DALLAS (CN) --- The Boy Scouts of America reached a landmark $850 million settlement in bankruptcy court Thursday night with over 84,000 former scouts who say they were sexually abused as far back as the 1960s.
The settlement is one of the largest in the history of sexual abuse cases in the United States. The 111-year-old Boy Scouts filed for Chapter 11 protection last February as it faced an avalanche of lawsuits claiming abuse by adult scout leaders and volunteers.
The Boy Scouts says the settlement resulted from months of mediation assisted by the federal bankruptcy court in Delaware and meets the dual objectives of compensating the victims while emerging from bankruptcy.
“Importantly, the amended plan under the [settlement] now has the significant plaintiff support of representatives for approximately 60,000 abuse survivors, and provides a framework for the global resolution of abuse claims, including third-party releases for the local councils and others that are essential to the debtors’ ability to continue to carry out the scouting mission,” a 30-page motion for a restructured support agreement states.
It continues, “In addition, the amended plan proposed under the RSA will maximize the value of the debtors’ estates for all creditors, permit the debtors to avoid costly litigation with the plaintiff representatives, and preserve the charitable mission of the BSA.”
The organization has also agreed to hand over insurance rights to a victim’s trust that will handle claims and distribute payments, resulting in a possible total payout of over $1 billion.
Over 88,000 sexual abuse claims were filed before the court-imposed application deadline passed last November, far exceeding expectations.
Critics claimed the Boy Scouts' bankruptcy filing was an attempt at shielding local councils from liability, with the national organization mortgaging several of its properties to raise money for the lawsuits. The affected properties include the 140,000-acre Philmont Ranch in New Mexico and the Boy Scouts’ national headquarters in Irving, Texas.
Attorney Ken Rothweiler, with Eisenberg Rothweiler in Philadelphia, represents over 16,000 former scouts who are mostly over 60 years of age. He commended the BSA and its local councils as having “stepped up to be the first” to pay sexual abuse survivors under the settlement.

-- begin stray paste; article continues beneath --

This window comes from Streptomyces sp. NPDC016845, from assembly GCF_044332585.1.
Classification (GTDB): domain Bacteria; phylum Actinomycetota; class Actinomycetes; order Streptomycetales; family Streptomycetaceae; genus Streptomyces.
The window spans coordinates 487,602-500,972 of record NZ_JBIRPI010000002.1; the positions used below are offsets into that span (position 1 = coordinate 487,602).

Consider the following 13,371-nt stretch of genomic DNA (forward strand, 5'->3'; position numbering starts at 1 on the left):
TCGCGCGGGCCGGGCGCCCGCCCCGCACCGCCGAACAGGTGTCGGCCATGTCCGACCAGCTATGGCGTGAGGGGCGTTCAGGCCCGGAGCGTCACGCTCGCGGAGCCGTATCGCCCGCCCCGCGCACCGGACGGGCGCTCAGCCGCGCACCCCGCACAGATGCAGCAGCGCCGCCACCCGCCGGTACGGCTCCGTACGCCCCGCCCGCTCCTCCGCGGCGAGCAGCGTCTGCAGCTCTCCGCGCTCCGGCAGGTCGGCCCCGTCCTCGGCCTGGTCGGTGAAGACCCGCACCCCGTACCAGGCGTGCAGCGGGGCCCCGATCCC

“We will now negotiate with the insurers and sponsoring and chartering organizations who have billions of dollars in legal exposure, of which a substantial portion is necessary to fairly compensate the survivors,” Rothweiler said in a statement.
The Boy Scouts said the settlement allows local councils to both contribute to the victims’ trust “without additional drain on their assets” while helping the national organization emerge from bankruptcy.
“There is still much to be done to obtain approval from the court to solicit survivors to vote for the BSA’s amended plan of reorganization,” the Boy Scouts said in a statement. “However, with this encouraging and significant step forward, the BSA is wholeheartedly committed to working toward a global resolution. Our intention is to seek confirmation of the Plan this summer and emerge from bankruptcy late this year.”
But attorney Tim Kosnoff in Houston blasted the settlement as a “rotten, chump deal” for his clients.
"You're talking about clients who, in some cases, were anally raped for years that are now supposed to get payouts of $3,500 ... maybe $5,000," Kosnoff told NPR. "That is an insult to all of the men who found the courage to file claims and participated in this process."
Attorney Michael Pfau, with Pfau Cochran in Seattle, questioned whether the settlement is adequate given the billions of dollars of additional assets the local councils have. Several victims’ attorneys have criticized a lack of transparency in what assets the local councils have.
"The Boy Scouts have disclosed that their local councils have over $1.8 billion in unrestricted net assets, but their latest plan and disclosure statement fail to disclose how much each council is contributing to this bankruptcy," Pfau said. "Our clients are already calling us and asking why this new proposal is acceptable when it appears the local councils have so much more to contribute."
The bankruptcy court has scheduled a hearing on the proposed settlement for July 20.
The Boy Scouts have grappled with dueling existential crises in recent years, as it has dealt with rapidly falling membership numbers along with the thousands of sex abuse claims. It has a current membership of 2 million, down from over 4 million in the 1970s. The bankruptcy filing came weeks after the Church of Jesus Christ of Latter-day Saints pulled over 400,000 members, causing an 18% drop in overall youth membership.
The organization is accused in one case of hiding over 1,123 “perversion files” from members and the public between 1965 and 1985, averaging one new file being added every week. Filed in California state court last year, one lawsuit alleges the files hid the names of 7,819 scout leaders and volunteers accused of abuse.
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